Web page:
🏥 REHAB GAMES: Luis Guillorme played both third and second base for Syracuse this weekend, as he progresses back from his oblique injury.

✍️ SIGNING: The Mets are reportedly signing outfielder César Puello to a minor league deal, per Tim Healey. He will join Triple-A Syracuse. If the name sounds familiar, it’s because he was once a touted prospect in the Mets system from 2007-2015. He’s since bounced around minor league affiliates, most recently playing for the Red Sox (5 games) and their Triple-A Affiliate this season, where he slashed an unimpressive .158/.370/.184, before being released last week.

🔁 TRADE: The Mets traded minor league catcher Bruce Maxwell to the San Francisco Giants for cash. Maxwell, an African-American whose father served in the Army, made headlines while playing in Oakland when he became the first major leaguer to kneel during the national anthem. He only had 31 plate appearances as a Met in Syracuse.

💉 VACCINATED: 76% of the Mets’ Tier 1 personnel is now vaccinated, per Tim Healey. They need to reach 85% to operate under looser protocols.

The Never-Before-Told Story Behind Carlos Beltran’s Firing as Manager

From Andy Martino’s new book, Cheated: The Inside Story of the Astros Scandal and a Colorful History of Sign Stealing

Jeff Wilpon had called the commissioner’s office on Monday [Jan. 13, 2020] asking for a meeting, but the league, inundated with the Astros’ fallout, couldn’t get the sit-down on the calendar until Wednesday morning.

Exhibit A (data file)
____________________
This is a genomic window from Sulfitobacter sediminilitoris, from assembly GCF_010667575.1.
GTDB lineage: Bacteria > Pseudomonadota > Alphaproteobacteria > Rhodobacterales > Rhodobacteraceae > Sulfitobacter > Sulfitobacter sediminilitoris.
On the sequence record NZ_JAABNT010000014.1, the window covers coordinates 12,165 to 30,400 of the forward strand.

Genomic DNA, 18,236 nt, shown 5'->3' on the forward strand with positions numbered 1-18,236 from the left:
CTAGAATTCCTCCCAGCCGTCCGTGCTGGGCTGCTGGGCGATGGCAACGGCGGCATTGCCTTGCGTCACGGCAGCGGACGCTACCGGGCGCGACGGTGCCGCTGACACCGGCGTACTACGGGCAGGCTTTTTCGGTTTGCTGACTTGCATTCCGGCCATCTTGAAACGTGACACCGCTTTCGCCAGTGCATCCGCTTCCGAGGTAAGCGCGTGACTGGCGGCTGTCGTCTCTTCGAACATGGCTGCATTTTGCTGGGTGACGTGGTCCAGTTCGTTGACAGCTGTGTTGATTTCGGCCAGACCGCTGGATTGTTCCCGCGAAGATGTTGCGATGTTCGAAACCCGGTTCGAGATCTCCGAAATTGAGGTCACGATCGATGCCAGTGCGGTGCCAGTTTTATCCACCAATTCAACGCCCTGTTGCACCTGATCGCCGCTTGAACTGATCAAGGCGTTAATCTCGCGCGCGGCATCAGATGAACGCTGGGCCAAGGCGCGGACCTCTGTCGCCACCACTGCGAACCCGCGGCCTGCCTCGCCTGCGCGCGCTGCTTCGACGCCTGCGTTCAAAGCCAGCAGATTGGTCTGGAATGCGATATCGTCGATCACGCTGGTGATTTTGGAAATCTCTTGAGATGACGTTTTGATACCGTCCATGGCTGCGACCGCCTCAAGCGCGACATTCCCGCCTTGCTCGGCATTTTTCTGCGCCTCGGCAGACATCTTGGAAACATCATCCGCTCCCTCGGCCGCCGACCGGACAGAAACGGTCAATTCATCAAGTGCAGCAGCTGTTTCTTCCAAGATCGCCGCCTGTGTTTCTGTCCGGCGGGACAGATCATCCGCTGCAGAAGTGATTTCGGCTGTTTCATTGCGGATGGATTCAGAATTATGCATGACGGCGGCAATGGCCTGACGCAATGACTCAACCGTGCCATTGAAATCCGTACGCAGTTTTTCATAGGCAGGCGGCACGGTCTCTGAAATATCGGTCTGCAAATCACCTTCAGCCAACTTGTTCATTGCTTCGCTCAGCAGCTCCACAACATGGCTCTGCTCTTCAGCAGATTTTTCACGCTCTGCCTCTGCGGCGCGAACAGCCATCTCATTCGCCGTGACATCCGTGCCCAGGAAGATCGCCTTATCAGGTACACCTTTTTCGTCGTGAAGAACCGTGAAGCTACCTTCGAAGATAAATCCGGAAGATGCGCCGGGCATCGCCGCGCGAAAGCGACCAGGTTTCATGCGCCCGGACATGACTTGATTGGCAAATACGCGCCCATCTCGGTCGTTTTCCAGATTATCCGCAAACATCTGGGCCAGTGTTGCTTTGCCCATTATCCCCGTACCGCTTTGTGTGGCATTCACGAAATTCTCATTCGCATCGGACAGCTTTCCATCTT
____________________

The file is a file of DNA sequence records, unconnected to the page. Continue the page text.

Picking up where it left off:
When the appointed time arrived, Wilpon and [then-Mets GM] Brodie Van Wagenen sat down at MLB’s offices on Sixth Avenue in Manhattan and set about learning why [commissioner Rob] Manfred had chosen to make Carlos Beltrán the lone player named in his report.

As they quizzed league officials about the investigation, the Mets’ owner and GM heard their fears realized: Their manager had been deeply involved in the cheating, and in fact was a leader of it.

MLB had many details and testimonials to prove this. Had Beltrán been a coach and not a player in 2017, his punishment would likely have been severe.

Wilpon and Van Wagenen left the meeting and went straight to the airport, where they boarded a plane bound for Florida. They had to sit down with Beltrán and decide if they could trust him.

As he mulled the decision, Van Wagenen worried about the judgment Beltrán showed in speaking to a reporter while the scandal was breaking, and in his ability to lead the clubhouse in the aftermath of the scandal.

His star pitcher, Jacob deGrom, and his closer, Edwin Díaz, had both suspected that they’d been victims of electronic sign stealing the year before. DeGrom, in particular, had been very angry about it. The Mets’ front office still remembered the day in May when, after a bad start at Dodger Stadium, deGrom and Van Wagenen had personally scoured the ballpark for hidden cameras. They couldn’t prove that the Dodgers were cheating but knew that they resented the concept of electronic sign stealing.